The harder I work, the luckier I get.
With my patient mentor Phil Neumark leading the way, I bicycled 54 miles yesterday, the last leg of my Midwest tour. Hot, a few hills but good shoulders and a bike path part of the way, altogether a fine ride. After biking 73, 60, and more than 90 miles on previous days, it was relatively easy. Arriving on State Street in Madison, Wisconsin, made me appreciate how Lady Luck had smiled on me: I had biked more than 270 miles in four days of riding and arrived safely.
(Riding a bike makes you appreciate things like seamless, light-colored pavement, a rare combination. A national bike path is in the works, adapting unused railroad tracks when possible. Wouldn’t it be great if it was covered symbolically yet practically in light green pavement?)
Madison is a very nice, beautifully situated city surrounded by lakes. Although it’s the state capitol–with a beautiful, art-filled building to attest to it–more than 50,000 UW students—Go Badgers!–make it more gown than town. And the first six, tree-lined blocks of State Street are college-town central: a collection of shops, restaurants, bookstores, and Yellow Jersey, an excellent bike shop from which I Fed-Exed my bike back to Citizen Chain, another fine bike shop, in San Francisco.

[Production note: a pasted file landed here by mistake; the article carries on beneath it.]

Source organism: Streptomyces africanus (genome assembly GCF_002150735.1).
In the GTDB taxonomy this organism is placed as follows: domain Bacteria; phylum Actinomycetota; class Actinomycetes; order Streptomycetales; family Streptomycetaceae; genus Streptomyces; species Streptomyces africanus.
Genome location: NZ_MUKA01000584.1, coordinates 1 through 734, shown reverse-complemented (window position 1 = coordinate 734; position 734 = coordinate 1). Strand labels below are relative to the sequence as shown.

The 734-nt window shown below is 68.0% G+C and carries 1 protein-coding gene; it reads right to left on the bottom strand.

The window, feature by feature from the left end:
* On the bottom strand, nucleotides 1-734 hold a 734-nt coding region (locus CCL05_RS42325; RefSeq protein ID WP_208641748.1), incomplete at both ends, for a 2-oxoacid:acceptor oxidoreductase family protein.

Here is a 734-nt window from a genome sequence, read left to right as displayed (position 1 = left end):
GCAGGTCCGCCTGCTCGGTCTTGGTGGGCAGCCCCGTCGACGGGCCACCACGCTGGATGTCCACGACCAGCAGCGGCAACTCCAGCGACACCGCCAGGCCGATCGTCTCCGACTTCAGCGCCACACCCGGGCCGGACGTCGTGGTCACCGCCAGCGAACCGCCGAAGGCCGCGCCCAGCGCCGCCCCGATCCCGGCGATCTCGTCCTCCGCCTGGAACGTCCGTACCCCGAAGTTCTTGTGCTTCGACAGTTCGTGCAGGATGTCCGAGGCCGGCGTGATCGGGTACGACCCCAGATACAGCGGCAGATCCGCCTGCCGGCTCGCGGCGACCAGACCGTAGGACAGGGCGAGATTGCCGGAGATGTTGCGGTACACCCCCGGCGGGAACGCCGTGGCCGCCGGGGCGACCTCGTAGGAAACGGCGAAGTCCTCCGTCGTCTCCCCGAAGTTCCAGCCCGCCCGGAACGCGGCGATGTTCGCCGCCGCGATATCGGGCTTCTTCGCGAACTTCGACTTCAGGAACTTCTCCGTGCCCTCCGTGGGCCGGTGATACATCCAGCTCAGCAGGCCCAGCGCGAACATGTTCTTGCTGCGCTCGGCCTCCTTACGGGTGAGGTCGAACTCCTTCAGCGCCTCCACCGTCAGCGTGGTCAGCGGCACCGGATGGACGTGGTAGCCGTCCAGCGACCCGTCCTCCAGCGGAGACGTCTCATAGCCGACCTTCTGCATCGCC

Courting Lady Luck
To have the best chance for maximum sales, your book needs a lot of luck:
* The right idea
* Writing that makes every reader a salesperson
* A passionate agent who can
- Make sure your book is as strong as it can be before submitting it
- Get the best editor, publisher, and deal for it
* An editor who can
- Help you improve your book even more
- Be a passionate in-house agent for it
* The publisher that can do the best job
- Copy-editing, designing, producing, selling distributing, and reprinting your book
- Selling subsidiary rights
- Collaborating with you to market your book to the trade and consumers with the right promotion plan
* The right response from booksellers
* The right time for your book to be published
* Selling reviews in the right places
* The right media breaks
* Word of mouth and mouse from readers
This magical combination of elements rarely coalesces on first books. Authors usually reach the bestseller list by writing a series of related books that build an audience for their work. Then they write the breakout book that lands them on the list, and by that time, they have enough fans to keep them there. Sue Grafton’s first hardcover bestseller was H is for Homicide, the eighth book in the series. (Part of the price she paid to get there: five of her first seven books were never published.)
A bonus: once you’re a best-selling author, you can write other kinds of books, and your fans will make them bestsellers too.
Eight Steps for Seducing Lady Luck
* Use books you love like yours and their authors as models for your books and career.
* Learn about writing, publishing and promotion, and from your mistakes.
* Have a dream: a clear, motivating vision of the success you want.
* Create a plan for achieving it.
* Dedicate yourself to producing your best work.
* Be passionate about your books.
* Get the help you need with writing and promotion.
* Let nothing stop you.
New writers succeed every day, and you don’t have to hit the list to be one of them. I hope you have all the luck you need to become as successful as you want to be. You can do it! Make it happen!